But then there are people with an evil spirit of hate in their hearts, who see refugees as subhuman, revolting things. You hear it in their voice, see it in their eyes, smell it in their refusal to empathize even for a second, as if it’s morally wrong to do so. It used to tear me up, but I’ve hardened some to it. One time a couple of such people aggressively (not violently) interrupted a presentation about refugees I was doing and said the most awful, untrue, conspiratorial things about people I love in such a venomous way that I cried in front of the entire audience. I was taken aback, angry, and humiliated, so obviously my body decided the most useful thing to do was to cry. Not my favorite memory to visit.
You can’t do much for these people except love them and treat them as humans. Obviously, this is totally not fair, but I’m starting to see the truth behind when Jesus says to pray for your enemies. Prayer is the only way I find compassion towards them in my heart; it doesn’t come naturally. And by prayer I mean frustrated tears and disbelief and anger with no filter. I’ve said some pretty ugly things in my seclusion with God. I know I’m kind of a mystic, but this God mysteriously cleanses my heart and encourages me to keep going. This God helps me remove the hard feelings. This God reminds me they are loved too.
There’s another thing Jesus says. He says to not call anyone an idiot or fool, basically any kind of name. And I finally get it. When I call someone an asshole, even in my thoughts, I’m distancing us from our shared humanity. So, I’m working on that. I don’t mean you can’t call out being mean or hateful for what it is. But I’m working on not calling people names. It sucks. Trying to be the bigger person is more appealing when it’s theoretical, but that’s kind of how it goes when it comes to following the wisdom of Jesus. Things which are in the best interest of the world usually aren’t easy.
There are more noble things to be than comfortable.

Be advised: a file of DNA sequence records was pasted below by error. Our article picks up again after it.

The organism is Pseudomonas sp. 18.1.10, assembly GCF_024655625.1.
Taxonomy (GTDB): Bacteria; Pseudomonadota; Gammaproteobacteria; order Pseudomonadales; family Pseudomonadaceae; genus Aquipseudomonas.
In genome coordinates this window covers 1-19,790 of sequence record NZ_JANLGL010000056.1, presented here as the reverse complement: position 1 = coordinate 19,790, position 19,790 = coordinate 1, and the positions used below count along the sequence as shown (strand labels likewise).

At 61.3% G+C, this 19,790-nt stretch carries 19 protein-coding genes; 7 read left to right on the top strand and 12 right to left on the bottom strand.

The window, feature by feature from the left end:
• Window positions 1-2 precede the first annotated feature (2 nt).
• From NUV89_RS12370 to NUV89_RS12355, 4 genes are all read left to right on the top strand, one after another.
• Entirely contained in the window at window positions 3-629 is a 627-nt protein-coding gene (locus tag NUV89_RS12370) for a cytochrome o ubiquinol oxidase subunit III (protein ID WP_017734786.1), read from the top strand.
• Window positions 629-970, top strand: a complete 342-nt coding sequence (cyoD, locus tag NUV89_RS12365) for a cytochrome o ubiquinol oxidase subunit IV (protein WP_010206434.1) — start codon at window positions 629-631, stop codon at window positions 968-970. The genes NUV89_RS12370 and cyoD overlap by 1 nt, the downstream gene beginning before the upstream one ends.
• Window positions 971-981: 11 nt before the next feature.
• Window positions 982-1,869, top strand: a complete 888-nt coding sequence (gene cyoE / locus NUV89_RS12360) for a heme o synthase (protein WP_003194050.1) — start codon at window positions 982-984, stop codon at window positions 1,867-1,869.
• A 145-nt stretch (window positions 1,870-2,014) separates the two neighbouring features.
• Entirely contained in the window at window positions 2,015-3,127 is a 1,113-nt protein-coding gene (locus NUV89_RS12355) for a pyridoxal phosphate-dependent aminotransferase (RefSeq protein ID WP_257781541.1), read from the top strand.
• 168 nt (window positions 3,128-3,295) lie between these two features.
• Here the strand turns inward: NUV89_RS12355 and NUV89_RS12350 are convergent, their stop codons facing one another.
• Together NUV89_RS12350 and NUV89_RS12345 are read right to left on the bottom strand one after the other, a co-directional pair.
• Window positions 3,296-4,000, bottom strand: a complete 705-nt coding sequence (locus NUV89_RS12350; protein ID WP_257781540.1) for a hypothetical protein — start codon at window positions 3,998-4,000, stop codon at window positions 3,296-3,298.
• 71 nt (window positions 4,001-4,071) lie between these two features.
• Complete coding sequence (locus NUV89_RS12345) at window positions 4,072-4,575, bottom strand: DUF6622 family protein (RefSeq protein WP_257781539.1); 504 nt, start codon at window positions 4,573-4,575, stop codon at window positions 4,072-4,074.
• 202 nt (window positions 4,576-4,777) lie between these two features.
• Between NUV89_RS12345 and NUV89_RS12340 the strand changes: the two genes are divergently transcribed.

These are some priceless words from a talk with God. I get troubled by the future of the world. And I want to live a long, dreamy, safe, and peaceful life with my husband and our kids eventually. I want everyone to like me. As a white, middle-class person, this is generally speaking within my reach. It’s right there. But when you care about your neighbor, you forfeit a little bit of that. You put yourself out there and begin to sacrifice.
I get scared in doing that. Scared of losing relationships or being attacked. But like God told me, there are more noble things to be than comfortable. What’s the point of that peaceful life if I drowned out my heart as it wept for my friends? That’s yucky, so I think of the faces, the names, the babies of my clients and it makes me braver. It makes me want to be noble, to keep standing up for what’s right.
No one faith group has a monopoly on goodness.
There are people in every community who are ugly and selfish and mean but truly there are people who are beautiful and selfless and kind. Moms will donate their time to lug their kids to another mom’s house to teach her English. College kids will get up early to work our front desk at the ungodly hour of 8AM or to haul clients to appointments. Working adults will use their day off to teach a refugee to drive. Groups will pool money together to help pay someone’s rent for a month until that first paycheck comes in. Communities will donate their spaces for events and refugee gardens. Lovely women in retirement homes will knit blankets and booties for newborns (Did I just tear up in these coffee shop? Maybe…).